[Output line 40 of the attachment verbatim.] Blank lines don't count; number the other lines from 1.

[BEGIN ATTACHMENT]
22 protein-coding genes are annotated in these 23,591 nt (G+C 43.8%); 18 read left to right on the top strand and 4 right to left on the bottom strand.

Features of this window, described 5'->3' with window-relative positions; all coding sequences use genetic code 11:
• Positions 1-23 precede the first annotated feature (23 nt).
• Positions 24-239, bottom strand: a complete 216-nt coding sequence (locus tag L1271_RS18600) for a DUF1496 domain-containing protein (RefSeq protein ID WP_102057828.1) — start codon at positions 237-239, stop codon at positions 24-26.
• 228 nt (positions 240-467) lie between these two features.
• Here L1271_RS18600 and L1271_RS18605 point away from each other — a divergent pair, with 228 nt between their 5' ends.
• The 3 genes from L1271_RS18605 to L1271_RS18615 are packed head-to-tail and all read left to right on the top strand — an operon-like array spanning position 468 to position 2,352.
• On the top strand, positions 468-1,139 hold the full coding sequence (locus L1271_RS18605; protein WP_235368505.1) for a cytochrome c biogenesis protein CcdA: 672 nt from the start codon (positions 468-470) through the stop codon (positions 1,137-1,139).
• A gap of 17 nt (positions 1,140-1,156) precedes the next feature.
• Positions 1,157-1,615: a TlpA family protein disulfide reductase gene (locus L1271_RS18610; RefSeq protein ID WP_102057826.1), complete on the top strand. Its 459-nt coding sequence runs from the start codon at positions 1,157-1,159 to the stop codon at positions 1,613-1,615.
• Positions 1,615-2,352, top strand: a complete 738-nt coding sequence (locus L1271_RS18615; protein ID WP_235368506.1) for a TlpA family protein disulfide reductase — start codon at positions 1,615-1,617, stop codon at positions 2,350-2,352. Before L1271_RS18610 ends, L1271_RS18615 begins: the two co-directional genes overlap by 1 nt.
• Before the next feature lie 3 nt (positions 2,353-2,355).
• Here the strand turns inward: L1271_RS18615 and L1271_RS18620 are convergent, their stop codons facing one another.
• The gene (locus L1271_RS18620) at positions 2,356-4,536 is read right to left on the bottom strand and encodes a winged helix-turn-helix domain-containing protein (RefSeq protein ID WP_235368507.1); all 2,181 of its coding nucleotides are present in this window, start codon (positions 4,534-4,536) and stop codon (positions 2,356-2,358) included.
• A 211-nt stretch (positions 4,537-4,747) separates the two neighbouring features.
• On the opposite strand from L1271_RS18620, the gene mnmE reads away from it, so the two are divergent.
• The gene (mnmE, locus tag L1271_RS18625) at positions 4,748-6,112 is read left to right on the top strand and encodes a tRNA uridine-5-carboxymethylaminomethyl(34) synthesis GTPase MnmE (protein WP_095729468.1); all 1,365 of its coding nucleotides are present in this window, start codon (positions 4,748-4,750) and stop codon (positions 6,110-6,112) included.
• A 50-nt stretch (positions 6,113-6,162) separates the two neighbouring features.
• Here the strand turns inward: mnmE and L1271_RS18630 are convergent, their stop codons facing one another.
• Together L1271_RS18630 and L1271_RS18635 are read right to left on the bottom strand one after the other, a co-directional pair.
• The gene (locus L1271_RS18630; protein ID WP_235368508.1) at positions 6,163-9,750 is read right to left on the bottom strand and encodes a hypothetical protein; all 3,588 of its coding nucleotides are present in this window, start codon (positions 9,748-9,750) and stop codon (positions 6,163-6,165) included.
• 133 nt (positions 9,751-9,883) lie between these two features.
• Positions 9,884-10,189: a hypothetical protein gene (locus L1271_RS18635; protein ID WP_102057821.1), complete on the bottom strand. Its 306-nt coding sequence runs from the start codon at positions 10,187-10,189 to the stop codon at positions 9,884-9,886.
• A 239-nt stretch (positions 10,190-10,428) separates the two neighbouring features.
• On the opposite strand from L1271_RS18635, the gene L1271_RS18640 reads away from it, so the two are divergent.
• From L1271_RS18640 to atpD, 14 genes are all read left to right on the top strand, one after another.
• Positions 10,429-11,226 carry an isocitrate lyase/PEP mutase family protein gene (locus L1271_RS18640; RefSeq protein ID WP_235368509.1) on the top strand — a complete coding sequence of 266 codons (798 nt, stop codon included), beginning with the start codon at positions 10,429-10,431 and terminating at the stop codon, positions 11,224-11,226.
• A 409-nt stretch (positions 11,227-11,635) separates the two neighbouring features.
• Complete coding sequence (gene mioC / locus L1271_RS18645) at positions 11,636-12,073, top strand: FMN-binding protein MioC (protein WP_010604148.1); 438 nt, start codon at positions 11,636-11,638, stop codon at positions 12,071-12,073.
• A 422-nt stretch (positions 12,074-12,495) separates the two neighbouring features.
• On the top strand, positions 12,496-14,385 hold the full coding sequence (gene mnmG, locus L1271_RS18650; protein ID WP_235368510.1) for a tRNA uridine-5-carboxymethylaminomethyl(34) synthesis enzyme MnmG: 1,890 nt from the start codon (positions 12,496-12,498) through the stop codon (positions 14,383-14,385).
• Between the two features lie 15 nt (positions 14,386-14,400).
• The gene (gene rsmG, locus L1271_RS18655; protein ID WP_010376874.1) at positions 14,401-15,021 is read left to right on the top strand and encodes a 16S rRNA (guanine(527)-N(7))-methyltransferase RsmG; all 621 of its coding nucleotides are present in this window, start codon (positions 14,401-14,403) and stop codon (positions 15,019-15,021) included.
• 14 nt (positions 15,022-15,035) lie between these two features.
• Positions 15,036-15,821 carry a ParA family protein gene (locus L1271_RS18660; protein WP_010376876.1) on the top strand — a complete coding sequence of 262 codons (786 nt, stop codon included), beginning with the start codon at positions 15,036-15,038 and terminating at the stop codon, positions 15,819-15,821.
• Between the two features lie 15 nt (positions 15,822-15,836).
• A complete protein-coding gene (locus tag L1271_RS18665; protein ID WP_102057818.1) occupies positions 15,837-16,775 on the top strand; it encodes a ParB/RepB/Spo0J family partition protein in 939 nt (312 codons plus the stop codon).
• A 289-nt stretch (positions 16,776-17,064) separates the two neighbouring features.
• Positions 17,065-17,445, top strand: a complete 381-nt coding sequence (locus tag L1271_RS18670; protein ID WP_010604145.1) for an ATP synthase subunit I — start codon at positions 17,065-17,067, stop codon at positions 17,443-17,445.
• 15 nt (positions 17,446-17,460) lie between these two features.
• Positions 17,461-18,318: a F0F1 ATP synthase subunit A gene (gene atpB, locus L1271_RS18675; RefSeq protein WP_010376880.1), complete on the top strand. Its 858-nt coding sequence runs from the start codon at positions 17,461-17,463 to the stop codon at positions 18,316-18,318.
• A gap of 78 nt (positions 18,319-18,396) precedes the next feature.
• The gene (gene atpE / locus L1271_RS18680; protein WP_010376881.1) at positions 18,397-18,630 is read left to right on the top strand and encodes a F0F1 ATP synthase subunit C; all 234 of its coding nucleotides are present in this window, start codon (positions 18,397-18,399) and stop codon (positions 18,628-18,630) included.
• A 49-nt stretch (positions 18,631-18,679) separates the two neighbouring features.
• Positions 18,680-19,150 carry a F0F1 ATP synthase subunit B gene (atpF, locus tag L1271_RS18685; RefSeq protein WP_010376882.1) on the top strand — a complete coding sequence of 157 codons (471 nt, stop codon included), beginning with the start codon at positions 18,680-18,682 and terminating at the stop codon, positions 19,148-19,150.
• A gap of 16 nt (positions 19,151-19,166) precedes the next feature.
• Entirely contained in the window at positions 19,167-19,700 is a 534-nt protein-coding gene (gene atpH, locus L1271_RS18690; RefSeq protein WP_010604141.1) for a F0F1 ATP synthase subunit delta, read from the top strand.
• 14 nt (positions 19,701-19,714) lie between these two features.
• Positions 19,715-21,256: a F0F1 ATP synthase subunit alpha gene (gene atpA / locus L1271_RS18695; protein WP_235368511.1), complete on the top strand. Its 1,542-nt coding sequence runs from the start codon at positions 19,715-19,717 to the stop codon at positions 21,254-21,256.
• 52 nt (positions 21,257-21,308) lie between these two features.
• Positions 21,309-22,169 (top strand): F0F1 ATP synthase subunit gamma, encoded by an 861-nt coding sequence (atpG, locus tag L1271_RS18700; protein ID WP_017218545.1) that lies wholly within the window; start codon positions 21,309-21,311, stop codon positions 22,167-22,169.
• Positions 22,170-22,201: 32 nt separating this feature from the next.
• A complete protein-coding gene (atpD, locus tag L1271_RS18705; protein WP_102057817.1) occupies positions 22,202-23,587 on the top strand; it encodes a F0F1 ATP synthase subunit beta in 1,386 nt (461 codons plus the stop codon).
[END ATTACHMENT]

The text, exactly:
• 15 nt (positions 17,446-17,460) lie between these two features.